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My Lords, I really have no objection to the first statutory instrument; it seems quite appropriate that, where there are appeals relating to licensing authority decisions, they should be made to the First-tier Tribunal. I note that, when there was a consultation on these provisions, the only response was from the Bar Council, which agreed that the draft order was appropriate. Another point is that the number of appeals is very low—it is planning for appeal volumes of less than 10 cases per year, which is a very small part of the work for the First-tier Tribunal.

The order on modification of functions, however, is of a very different nature. We were discussing yesterday—and will be discussing for the next couple of months—the problems of delegated legislation and, in particular, the ability to have tertiary, not secondary, legislation; that is, the power to make rules and regulations delegated to a body outside the ambit of parliamentary scrutiny. The Bar Services Board in particular will, I believe, be outside statutory oversight by this Parliament. Therefore, one has to look very carefully at what it proposes to do. Will the Minister confirm that the Bar Standards Board has said that it wants these powers but is not going to exercise them? That appears to be the nature of what is said in the policy background and in the papers supplied in connection with this application.

The powers granted to the Bar Standards Board to make rules and regulations—tertiary legislation—are very extensive. Article 3 of the order deals with appeals. Article 4 is concerned with intervention powers that would permit the Bar Standards Board to enter premises, seize relevant papers and prevent a person practising. These are significant powers. Article 5 allows the Bar Standards Board to introduce rules and regulations that will require an authorised person—an individual barrister—to provide information and documents for the purpose of ascertaining whether any rules, regulations or code issued by the Bar Council are being complied with. In other words, it is a power to seize documents and to make a person respond to questioning about the nature of those documents. Article 6 is just out of this world. It gives the Bar Standards Board power to make disciplinary arrangements, which include the possibility of imposing fines not exceeding £50 million. Could an individual barrister have to pay a fine of £50 million? What sort of world is the Ministry of Justice living in? After the cuts it has inflicted on the Bar over many years, it is now lashing out £50-million fines and fines not exceeding £250 million for entities. These are just ridiculous figures.

Article 8 allows the Bar Standards Board, under the aegis of the Bar Council, to make practice rules requiring the formulation of a list of disqualified persons. The order allows the Bar Council, through the Bar Standards Board, to make compensation arrangements. It simply disregards the fact that members of the Bar are not allowed to hold clients’ money in any way at all, yet there are extensive compensation provisions in Article 9 of this proposed order. It seems to me that these powers are way over the top. If the Bar Standards Board is just saying, “We would like these powers but do not intend to use them”, the whole exercise is complete nonsense.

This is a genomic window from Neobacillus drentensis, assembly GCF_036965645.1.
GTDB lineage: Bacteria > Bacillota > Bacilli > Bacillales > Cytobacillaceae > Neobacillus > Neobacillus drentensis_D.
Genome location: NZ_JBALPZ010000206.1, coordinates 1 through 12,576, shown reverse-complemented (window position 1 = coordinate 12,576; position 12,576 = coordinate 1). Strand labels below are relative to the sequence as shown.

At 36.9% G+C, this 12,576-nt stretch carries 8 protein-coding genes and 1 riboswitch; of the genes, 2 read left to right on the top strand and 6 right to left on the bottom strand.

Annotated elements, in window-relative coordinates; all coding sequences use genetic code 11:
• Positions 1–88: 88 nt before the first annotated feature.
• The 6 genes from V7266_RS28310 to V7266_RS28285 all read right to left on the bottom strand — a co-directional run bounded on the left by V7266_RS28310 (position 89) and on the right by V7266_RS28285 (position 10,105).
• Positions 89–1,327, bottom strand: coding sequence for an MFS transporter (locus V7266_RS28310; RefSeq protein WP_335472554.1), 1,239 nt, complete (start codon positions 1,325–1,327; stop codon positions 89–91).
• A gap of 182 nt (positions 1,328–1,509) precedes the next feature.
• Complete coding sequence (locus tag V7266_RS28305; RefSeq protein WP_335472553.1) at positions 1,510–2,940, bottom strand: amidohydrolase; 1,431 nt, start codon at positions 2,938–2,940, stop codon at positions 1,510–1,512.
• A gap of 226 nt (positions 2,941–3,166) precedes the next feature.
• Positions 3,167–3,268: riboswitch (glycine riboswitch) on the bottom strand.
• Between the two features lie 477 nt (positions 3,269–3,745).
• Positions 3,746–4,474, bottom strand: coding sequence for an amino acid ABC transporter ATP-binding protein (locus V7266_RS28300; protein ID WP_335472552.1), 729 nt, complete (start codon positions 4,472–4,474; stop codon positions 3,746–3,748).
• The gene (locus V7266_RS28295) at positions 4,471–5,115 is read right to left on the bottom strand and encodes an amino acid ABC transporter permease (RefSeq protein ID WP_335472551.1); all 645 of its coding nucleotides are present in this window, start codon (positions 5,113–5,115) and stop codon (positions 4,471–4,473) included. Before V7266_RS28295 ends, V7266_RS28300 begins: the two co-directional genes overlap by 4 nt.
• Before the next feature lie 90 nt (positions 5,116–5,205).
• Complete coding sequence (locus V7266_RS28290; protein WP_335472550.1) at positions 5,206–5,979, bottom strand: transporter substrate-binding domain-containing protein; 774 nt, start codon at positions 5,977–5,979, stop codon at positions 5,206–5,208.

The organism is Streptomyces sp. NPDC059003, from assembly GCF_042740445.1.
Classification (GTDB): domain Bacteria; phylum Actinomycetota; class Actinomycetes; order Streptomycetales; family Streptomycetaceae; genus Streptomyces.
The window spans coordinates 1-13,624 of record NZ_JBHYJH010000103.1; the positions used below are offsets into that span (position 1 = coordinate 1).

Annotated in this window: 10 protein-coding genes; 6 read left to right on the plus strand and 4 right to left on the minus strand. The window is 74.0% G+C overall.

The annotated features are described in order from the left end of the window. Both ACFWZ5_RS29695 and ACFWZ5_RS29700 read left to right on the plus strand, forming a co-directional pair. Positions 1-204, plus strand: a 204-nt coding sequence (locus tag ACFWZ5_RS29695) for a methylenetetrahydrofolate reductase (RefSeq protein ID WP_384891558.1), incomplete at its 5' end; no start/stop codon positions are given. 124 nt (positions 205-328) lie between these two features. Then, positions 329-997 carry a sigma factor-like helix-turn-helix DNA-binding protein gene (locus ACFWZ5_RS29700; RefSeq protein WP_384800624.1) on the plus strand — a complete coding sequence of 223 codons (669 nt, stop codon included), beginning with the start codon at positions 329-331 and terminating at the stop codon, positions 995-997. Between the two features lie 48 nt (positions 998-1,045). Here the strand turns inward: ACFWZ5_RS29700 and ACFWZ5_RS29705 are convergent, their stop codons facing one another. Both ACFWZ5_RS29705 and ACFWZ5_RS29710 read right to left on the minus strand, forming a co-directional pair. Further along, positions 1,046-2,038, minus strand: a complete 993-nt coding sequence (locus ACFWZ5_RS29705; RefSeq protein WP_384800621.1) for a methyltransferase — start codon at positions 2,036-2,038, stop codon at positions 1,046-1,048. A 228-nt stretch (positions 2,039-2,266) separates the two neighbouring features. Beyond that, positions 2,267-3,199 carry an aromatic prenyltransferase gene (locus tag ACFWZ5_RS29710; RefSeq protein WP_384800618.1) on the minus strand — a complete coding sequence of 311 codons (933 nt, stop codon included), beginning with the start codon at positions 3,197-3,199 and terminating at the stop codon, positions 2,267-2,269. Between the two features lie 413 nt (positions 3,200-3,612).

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My Lords, I approach this matter as a mere happily retired solicitor. I defer to the noble Lord’s long experience in these matters. I certainly share some of his misgivings, particularly in relation to the ludicrous amounts of compensation which might be involved. However, I congratulate the Minister on sticking to her brief and delivering it very effectively. I take some comfort—perhaps she will, too—from the absence, apart from the noble Lord who has spoken and the noble Baroness who has just entered the Chamber, of others who practise at the Bar, or who have practised at the Bar, and many Members of your Lordships’ House are in that position. It suggests that perhaps there is no great concern about these arrangements among those who have served at the Bar. That is some comfort.

However, I am not entirely clear about another aspect of the compensation fund. It is not clear whether that relates, as the noble Lord implied, to moneys handled by the members of the Bar or to compensation for negligence claims—which, I fear, solicitors are from time to time involved in and for which, of course, they are insured. The Minister may be able to clarify that.

On the role of the LSB with regard to the Ministry of Justice, the Explanatory Memorandum says that the compensation fund,

“cannot be implemented unless the LSB grants approval”.

Will the Ministry of Justice have any say in that process or will it be left entirely to the LSB to determine?

However, the thrust of the order—subject to some of the questions which have been raised, particularly by the noble Lord—seems to be in the right direction and ought to give confidence to those involved in the legal system. Perhaps the Minister could indicate whether the MoJ will in due course seek an update on how matters are progressing in, say, two or three years’ time, to see whether things are working satisfactorily or whether it might wish to suggest to the Bar Council that the situation might be reviewed.

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I thank both noble Lords who contributed to the debate today for their questions. It is helpful to consider the issues that have been raised. Of course I completely understand the position of the noble Lord, Lord Thomas, and his concerns, which I hope to be able to allay this afternoon.